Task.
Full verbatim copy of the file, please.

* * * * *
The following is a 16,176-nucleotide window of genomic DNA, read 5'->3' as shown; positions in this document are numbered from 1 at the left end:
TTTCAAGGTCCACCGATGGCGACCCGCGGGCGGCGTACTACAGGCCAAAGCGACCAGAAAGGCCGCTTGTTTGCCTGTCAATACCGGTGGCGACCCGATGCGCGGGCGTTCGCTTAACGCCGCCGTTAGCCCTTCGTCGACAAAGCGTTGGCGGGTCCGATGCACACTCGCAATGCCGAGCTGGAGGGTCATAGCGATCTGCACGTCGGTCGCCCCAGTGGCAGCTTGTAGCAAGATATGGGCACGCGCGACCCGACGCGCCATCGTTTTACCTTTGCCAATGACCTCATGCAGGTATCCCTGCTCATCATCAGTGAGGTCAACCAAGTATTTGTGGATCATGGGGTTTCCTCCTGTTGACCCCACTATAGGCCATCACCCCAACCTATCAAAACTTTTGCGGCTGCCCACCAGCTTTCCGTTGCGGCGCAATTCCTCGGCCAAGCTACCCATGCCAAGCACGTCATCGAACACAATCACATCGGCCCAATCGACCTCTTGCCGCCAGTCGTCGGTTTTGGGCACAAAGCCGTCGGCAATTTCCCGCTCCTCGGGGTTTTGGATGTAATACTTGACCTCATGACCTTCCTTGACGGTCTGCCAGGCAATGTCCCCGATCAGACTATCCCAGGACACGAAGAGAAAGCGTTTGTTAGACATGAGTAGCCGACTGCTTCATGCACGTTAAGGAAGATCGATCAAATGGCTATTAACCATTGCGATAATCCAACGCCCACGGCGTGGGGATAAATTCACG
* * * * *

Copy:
The following is a 16,176-nucleotide window of genomic DNA, read 5'->3' as shown; positions in this document are numbered from 1 at the left end:
TTTCAAGGTCCACCGATGGCGACCCGCGGGCGGCGTACTACAGGCCAAAGCGACCAGAAAGGCCGCTTGTTTGCCTGTCAATACCGGTGGCGACCCGATGCGCGGGCGTTCGCTTAACGCCGCCGTTAGCCCTTCGTCGACAAAGCGTTGGCGGGTCCGATGCACACTCGCAATGCCGAGCTGGAGGGTCATAGCGATCTGCACGTCGGTCGCCCCAGTGGCAGCTTGTAGCAAGATATGGGCACGCGCGACCCGACGCGCCATCGTTTTACCTTTGCCAATGACCTCATGCAGGTATCCCTGCTCATCATCAGTGAGGTCAACCAAGTATTTGTGGATCATGGGGTTTCCTCCTGTTGACCCCACTATAGGCCATCACCCCAACCTATCAAAACTTTTGCGGCTGCCCACCAGCTTTCCGTTGCGGCGCAATTCCTCGGCCAAGCTACCCATGCCAAGCACGTCATCGAACACAATCACATCGGCCCAATCGACCTCTTGCCGCCAGTCGTCGGTTTTGGGCACAAAGCCGTCGGCAATTTCCCGCTCCTCGGGGTTTTGGATGTAATACTTGACCTCATGACCTTCCTTGACGGTCTGCCAGGCAATGTCCCCGATCAGACTATCCCAGGACACGAAGAGAAAGCGTTTGTTAGACATGAGTAGCCGACTGCTTCATGCACGTTAAGGAAGATCGATCAAATGGCTATTAACCATTGCGATAATCCAACGCCCACGGCGTGGGGATAAATTCACG